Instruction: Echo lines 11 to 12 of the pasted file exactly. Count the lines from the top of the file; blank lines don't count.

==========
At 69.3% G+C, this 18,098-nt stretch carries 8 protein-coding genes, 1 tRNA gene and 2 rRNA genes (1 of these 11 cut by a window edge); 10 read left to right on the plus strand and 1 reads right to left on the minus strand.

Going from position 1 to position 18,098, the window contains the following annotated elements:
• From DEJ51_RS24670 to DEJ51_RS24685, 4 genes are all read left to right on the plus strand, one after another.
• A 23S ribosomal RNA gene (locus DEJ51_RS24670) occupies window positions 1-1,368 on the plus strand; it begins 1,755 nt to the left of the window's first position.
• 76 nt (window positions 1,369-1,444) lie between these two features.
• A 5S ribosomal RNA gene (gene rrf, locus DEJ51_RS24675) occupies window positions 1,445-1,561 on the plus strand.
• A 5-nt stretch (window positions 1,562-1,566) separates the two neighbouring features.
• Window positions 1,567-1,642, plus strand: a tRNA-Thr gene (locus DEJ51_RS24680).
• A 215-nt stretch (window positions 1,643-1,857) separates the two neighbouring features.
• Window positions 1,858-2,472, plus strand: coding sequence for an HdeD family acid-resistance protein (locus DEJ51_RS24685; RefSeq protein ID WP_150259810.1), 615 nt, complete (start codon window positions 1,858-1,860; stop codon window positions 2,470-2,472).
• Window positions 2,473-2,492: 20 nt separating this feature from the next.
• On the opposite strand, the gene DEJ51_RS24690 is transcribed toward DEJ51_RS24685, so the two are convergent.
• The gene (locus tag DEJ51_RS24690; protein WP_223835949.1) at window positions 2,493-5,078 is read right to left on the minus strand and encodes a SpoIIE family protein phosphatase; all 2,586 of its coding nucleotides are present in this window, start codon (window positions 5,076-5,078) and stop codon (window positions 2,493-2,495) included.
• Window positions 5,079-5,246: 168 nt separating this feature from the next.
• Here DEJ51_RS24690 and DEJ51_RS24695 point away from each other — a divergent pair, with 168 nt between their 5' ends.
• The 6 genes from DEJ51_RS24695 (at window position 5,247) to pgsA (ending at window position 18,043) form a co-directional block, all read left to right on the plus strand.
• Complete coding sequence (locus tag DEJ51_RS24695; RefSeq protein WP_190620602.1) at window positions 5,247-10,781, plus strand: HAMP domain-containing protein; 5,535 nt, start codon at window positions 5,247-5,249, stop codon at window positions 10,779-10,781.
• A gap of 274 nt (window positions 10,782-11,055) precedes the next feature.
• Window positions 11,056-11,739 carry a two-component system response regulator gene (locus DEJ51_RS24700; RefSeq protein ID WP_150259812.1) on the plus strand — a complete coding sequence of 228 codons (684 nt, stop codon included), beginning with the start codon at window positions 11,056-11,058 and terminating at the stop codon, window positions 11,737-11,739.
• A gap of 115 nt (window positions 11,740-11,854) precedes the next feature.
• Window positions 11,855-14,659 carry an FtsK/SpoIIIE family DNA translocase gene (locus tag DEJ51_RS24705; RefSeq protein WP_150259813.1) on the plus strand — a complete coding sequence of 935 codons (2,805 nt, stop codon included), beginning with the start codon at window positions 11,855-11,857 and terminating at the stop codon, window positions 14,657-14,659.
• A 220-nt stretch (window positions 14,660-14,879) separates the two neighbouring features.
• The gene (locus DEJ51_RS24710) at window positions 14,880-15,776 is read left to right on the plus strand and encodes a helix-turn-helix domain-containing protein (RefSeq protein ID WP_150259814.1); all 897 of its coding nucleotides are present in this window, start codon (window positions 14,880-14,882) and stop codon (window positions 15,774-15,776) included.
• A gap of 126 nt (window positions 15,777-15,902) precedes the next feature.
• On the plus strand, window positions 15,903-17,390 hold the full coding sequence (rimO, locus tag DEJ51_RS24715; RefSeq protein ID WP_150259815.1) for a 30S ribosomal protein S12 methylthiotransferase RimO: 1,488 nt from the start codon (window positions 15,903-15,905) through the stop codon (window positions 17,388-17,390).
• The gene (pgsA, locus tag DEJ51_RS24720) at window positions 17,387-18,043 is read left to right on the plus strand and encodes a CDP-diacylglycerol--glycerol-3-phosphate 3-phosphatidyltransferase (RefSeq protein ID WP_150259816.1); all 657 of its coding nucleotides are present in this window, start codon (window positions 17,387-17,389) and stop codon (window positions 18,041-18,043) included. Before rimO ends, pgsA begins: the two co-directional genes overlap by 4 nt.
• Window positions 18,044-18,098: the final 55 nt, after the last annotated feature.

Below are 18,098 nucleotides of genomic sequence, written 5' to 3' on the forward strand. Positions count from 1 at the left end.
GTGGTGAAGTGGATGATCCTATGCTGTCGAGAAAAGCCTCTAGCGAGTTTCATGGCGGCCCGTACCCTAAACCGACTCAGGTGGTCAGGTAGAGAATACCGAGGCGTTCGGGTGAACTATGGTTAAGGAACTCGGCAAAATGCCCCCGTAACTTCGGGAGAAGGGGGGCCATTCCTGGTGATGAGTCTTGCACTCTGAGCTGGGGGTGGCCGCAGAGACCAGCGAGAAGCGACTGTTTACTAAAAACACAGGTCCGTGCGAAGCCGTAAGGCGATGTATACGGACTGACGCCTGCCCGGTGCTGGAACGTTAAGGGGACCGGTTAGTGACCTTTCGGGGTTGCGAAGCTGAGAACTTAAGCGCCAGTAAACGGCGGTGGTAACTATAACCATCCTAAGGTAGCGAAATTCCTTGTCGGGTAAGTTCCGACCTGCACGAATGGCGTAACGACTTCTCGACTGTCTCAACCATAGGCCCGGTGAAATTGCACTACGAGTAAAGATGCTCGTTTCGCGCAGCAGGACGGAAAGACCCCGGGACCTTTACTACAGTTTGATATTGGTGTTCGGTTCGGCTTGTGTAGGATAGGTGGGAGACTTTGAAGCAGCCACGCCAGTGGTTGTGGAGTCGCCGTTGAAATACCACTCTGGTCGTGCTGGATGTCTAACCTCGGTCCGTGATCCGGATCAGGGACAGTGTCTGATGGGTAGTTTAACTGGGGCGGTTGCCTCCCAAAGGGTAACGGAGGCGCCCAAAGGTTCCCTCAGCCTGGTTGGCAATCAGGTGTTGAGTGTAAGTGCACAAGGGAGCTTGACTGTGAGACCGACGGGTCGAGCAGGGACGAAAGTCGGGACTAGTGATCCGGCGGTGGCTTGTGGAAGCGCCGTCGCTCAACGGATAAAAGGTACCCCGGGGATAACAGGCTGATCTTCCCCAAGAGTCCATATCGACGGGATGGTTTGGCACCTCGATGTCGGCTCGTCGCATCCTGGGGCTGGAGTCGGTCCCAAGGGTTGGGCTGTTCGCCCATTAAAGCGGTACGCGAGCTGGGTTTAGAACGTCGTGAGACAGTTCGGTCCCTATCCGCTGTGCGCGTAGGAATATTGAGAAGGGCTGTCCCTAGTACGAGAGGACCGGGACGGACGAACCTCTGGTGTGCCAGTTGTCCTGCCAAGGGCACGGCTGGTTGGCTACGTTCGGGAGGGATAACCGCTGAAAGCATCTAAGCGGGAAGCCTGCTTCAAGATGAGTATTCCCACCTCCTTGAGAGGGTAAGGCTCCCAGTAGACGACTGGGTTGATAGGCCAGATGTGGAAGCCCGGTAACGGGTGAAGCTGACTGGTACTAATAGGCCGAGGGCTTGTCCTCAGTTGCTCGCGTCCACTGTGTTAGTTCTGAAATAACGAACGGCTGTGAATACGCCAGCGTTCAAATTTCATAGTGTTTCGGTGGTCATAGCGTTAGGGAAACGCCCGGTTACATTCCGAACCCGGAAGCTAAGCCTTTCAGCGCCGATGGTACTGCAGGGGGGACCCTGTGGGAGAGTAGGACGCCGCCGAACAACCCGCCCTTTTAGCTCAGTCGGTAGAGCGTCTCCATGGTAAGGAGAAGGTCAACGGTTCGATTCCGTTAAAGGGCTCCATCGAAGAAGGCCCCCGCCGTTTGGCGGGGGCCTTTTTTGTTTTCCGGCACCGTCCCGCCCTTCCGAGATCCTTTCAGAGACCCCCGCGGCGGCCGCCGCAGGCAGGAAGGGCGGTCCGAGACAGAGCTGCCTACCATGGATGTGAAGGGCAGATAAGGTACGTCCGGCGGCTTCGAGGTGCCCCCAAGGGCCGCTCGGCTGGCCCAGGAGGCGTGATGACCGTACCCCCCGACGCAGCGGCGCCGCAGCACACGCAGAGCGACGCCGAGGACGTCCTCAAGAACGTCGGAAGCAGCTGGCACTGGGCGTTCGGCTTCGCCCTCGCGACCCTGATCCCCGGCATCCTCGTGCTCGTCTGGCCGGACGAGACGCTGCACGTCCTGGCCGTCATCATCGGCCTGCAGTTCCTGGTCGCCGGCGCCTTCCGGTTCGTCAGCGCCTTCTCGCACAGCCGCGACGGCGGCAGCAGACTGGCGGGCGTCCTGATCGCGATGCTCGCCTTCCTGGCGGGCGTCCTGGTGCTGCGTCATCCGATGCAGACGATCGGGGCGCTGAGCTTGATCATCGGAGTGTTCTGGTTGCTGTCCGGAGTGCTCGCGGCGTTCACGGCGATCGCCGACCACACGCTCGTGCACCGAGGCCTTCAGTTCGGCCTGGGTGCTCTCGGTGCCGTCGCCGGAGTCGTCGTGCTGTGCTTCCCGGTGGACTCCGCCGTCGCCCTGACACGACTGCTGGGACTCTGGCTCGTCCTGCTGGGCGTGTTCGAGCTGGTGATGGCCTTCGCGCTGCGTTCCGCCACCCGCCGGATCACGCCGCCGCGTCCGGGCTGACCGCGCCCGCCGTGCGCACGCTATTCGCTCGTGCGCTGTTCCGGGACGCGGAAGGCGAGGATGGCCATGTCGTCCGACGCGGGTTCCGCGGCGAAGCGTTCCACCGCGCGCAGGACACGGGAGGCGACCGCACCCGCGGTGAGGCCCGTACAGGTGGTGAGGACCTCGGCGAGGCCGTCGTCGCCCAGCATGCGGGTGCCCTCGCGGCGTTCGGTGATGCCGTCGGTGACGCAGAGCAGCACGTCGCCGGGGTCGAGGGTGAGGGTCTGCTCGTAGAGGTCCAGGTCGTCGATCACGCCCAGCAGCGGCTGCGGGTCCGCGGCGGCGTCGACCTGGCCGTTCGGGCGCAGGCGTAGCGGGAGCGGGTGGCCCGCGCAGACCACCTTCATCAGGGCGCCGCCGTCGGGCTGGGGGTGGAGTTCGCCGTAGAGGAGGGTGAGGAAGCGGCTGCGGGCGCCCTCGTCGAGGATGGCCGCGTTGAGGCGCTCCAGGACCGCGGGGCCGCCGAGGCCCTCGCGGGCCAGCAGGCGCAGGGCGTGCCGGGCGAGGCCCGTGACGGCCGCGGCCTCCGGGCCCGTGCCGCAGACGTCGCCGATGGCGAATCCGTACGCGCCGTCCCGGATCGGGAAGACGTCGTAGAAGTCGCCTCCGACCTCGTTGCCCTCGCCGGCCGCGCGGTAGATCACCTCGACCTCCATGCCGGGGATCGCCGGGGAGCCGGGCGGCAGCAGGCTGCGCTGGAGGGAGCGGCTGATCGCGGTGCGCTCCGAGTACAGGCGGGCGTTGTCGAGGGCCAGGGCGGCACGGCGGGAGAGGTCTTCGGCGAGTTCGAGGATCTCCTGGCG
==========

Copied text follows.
• Window positions 2,473-2,492: 20 nt separating this feature from the next.
• On the opposite strand, the gene DEJ51_RS24690 is transcribed toward DEJ51_RS24685, so the two are convergent.